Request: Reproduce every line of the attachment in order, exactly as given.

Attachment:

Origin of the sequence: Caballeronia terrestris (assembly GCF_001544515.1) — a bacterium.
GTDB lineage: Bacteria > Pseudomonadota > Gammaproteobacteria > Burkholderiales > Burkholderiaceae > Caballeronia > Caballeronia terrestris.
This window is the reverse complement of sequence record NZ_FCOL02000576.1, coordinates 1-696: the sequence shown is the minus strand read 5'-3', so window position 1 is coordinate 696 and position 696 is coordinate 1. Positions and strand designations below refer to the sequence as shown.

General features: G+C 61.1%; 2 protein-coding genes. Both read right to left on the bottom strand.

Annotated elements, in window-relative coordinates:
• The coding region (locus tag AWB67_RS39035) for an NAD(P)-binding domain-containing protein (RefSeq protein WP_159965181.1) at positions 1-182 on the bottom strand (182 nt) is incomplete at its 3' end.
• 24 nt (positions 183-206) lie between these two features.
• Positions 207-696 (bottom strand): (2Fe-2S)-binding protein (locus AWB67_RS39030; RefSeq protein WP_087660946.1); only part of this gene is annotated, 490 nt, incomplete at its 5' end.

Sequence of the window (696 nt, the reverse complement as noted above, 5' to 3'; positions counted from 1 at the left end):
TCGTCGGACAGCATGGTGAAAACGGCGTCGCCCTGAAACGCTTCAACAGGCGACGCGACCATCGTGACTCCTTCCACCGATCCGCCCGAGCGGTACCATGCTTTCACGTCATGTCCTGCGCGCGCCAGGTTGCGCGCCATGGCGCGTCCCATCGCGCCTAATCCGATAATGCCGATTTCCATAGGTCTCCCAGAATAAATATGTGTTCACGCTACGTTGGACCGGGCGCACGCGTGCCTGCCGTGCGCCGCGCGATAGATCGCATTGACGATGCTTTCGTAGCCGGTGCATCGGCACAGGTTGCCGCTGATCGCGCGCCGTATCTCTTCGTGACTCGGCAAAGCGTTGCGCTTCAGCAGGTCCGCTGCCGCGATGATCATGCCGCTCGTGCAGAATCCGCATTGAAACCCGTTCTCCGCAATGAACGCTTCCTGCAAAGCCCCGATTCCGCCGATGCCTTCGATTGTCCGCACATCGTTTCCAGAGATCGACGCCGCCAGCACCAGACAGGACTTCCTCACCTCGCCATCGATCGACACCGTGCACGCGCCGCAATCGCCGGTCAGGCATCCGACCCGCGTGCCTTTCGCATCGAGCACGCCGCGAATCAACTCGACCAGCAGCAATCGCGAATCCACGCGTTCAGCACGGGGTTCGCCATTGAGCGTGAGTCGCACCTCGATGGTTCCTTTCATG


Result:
Origin of the sequence: Caballeronia terrestris (assembly GCF_001544515.1) — a bacterium.
GTDB lineage: Bacteria > Pseudomonadota > Gammaproteobacteria > Burkholderiales > Burkholderiaceae > Caballeronia > Caballeronia terrestris.
This window is the reverse complement of sequence record NZ_FCOL02000576.1, coordinates 1-696: the sequence shown is the minus strand read 5'-3', so window position 1 is coordinate 696 and position 696 is coordinate 1. Positions and strand designations below refer to the sequence as shown.

General features: G+C 61.1%; 2 protein-coding genes. Both read right to left on the bottom strand.

Annotated elements, in window-relative coordinates:
• The coding region (locus tag AWB67_RS39035) for an NAD(P)-binding domain-containing protein (RefSeq protein WP_159965181.1) at positions 1-182 on the bottom strand (182 nt) is incomplete at its 3' end.
• 24 nt (positions 183-206) lie between these two features.
• Positions 207-696 (bottom strand): (2Fe-2S)-binding protein (locus AWB67_RS39030; RefSeq protein WP_087660946.1); only part of this gene is annotated, 490 nt, incomplete at its 5' end.

Sequence of the window (696 nt, the reverse complement as noted above, 5' to 3'; positions counted from 1 at the left end):
TCGTCGGACAGCATGGTGAAAACGGCGTCGCCCTGAAACGCTTCAACAGGCGACGCGACCATCGTGACTCCTTCCACCGATCCGCCCGAGCGGTACCATGCTTTCACGTCATGTCCTGCGCGCGCCAGGTTGCGCGCCATGGCGCGTCCCATCGCGCCTAATCCGATAATGCCGATTTCCATAGGTCTCCCAGAATAAATATGTGTTCACGCTACGTTGGACCGGGCGCACGCGTGCCTGCCGTGCGCCGCGCGATAGATCGCATTGACGATGCTTTCGTAGCCGGTGCATCGGCACAGGTTGCCGCTGATCGCGCGCCGTATCTCTTCGTGACTCGGCAAAGCGTTGCGCTTCAGCAGGTCCGCTGCCGCGATGATCATGCCGCTCGTGCAGAATCCGCATTGAAACCCGTTCTCCGCAATGAACGCTTCCTGCAAAGCCCCGATTCCGCCGATGCCTTCGATTGTCCGCACATCGTTTCCAGAGATCGACGCCGCCAGCACCAGACAGGACTTCCTCACCTCGCCATCGATCGACACCGTGCACGCGCCGCAATCGCCGGTCAGGCATCCGACCCGCGTGCCTTTCGCATCGAGCACGCCGCGAATCAACTCGACCAGCAGCAATCGCGAATCCACGCGTTCAGCACGGGGTTCGCCATTGAGCGTGAGTCGCACCTCGATGGTTCCTTTCATG